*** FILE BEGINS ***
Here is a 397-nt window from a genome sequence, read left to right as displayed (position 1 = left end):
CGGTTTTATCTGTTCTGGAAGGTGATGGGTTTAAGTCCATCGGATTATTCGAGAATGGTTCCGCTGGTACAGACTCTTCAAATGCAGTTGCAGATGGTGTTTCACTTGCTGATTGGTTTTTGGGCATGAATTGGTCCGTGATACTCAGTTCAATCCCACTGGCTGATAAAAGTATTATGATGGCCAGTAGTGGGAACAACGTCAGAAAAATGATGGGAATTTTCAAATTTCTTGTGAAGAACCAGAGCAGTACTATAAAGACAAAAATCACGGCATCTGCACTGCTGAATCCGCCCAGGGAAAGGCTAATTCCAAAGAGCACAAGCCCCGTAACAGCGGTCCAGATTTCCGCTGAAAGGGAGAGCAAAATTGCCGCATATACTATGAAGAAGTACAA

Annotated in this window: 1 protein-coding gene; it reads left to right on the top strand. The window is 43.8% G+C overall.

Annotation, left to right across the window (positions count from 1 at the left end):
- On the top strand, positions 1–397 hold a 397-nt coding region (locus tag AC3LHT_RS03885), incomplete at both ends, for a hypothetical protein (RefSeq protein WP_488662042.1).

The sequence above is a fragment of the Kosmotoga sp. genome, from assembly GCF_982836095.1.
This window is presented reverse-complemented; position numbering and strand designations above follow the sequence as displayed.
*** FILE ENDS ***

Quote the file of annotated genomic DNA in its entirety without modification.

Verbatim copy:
Here is a 397-nt window from a genome sequence, read left to right as displayed (position 1 = left end):
CGGTTTTATCTGTTCTGGAAGGTGATGGGTTTAAGTCCATCGGATTATTCGAGAATGGTTCCGCTGGTACAGACTCTTCAAATGCAGTTGCAGATGGTGTTTCACTTGCTGATTGGTTTTTGGGCATGAATTGGTCCGTGATACTCAGTTCAATCCCACTGGCTGATAAAAGTATTATGATGGCCAGTAGTGGGAACAACGTCAGAAAAATGATGGGAATTTTCAAATTTCTTGTGAAGAACCAGAGCAGTACTATAAAGACAAAAATCACGGCATCTGCACTGCTGAATCCGCCCAGGGAAAGGCTAATTCCAAAGAGCACAAGCCCCGTAACAGCGGTCCAGATTTCCGCTGAAAGGGAGAGCAAAATTGCCGCATATACTATGAAGAAGTACAA

Annotated in this window: 1 protein-coding gene; it reads left to right on the top strand. The window is 43.8% G+C overall.

Annotation, left to right across the window (positions count from 1 at the left end):
- On the top strand, positions 1–397 hold a 397-nt coding region (locus tag AC3LHT_RS03885), incomplete at both ends, for a hypothetical protein (RefSeq protein WP_488662042.1).

The sequence above is a fragment of the Kosmotoga sp. genome, from assembly GCF_982836095.1.
This window is presented reverse-complemented; position numbering and strand designations above follow the sequence as displayed.